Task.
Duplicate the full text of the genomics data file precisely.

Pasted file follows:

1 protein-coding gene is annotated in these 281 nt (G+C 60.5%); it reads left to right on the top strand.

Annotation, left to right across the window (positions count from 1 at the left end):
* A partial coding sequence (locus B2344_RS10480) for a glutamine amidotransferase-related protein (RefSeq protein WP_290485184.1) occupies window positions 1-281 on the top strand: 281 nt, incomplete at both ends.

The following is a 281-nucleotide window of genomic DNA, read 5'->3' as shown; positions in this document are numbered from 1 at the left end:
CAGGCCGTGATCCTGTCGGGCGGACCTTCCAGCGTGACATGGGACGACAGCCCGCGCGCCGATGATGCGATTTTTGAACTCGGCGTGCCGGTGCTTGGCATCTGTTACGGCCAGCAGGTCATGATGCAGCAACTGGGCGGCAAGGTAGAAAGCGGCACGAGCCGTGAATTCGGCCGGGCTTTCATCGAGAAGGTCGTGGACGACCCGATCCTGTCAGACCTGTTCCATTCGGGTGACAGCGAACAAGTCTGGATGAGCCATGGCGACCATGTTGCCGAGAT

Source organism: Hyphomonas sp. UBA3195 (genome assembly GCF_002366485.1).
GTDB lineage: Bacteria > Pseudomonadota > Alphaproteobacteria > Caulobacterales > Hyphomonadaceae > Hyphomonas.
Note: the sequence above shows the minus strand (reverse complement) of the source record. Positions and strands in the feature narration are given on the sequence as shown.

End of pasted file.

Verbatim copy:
1 protein-coding gene is annotated in these 281 nt (G+C 60.5%); it reads left to right on the top strand.

Annotation, left to right across the window (positions count from 1 at the left end):
* A partial coding sequence (locus B2344_RS10480) for a glutamine amidotransferase-related protein (RefSeq protein WP_290485184.1) occupies window positions 1-281 on the top strand: 281 nt, incomplete at both ends.

The following is a 281-nucleotide window of genomic DNA, read 5'->3' as shown; positions in this document are numbered from 1 at the left end:
CAGGCCGTGATCCTGTCGGGCGGACCTTCCAGCGTGACATGGGACGACAGCCCGCGCGCCGATGATGCGATTTTTGAACTCGGCGTGCCGGTGCTTGGCATCTGTTACGGCCAGCAGGTCATGATGCAGCAACTGGGCGGCAAGGTAGAAAGCGGCACGAGCCGTGAATTCGGCCGGGCTTTCATCGAGAAGGTCGTGGACGACCCGATCCTGTCAGACCTGTTCCATTCGGGTGACAGCGAACAAGTCTGGATGAGCCATGGCGACCATGTTGCCGAGAT

Source organism: Hyphomonas sp. UBA3195 (genome assembly GCF_002366485.1).
GTDB lineage: Bacteria > Pseudomonadota > Alphaproteobacteria > Caulobacterales > Hyphomonadaceae > Hyphomonas.
Note: the sequence above shows the minus strand (reverse complement) of the source record. Positions and strands in the feature narration are given on the sequence as shown.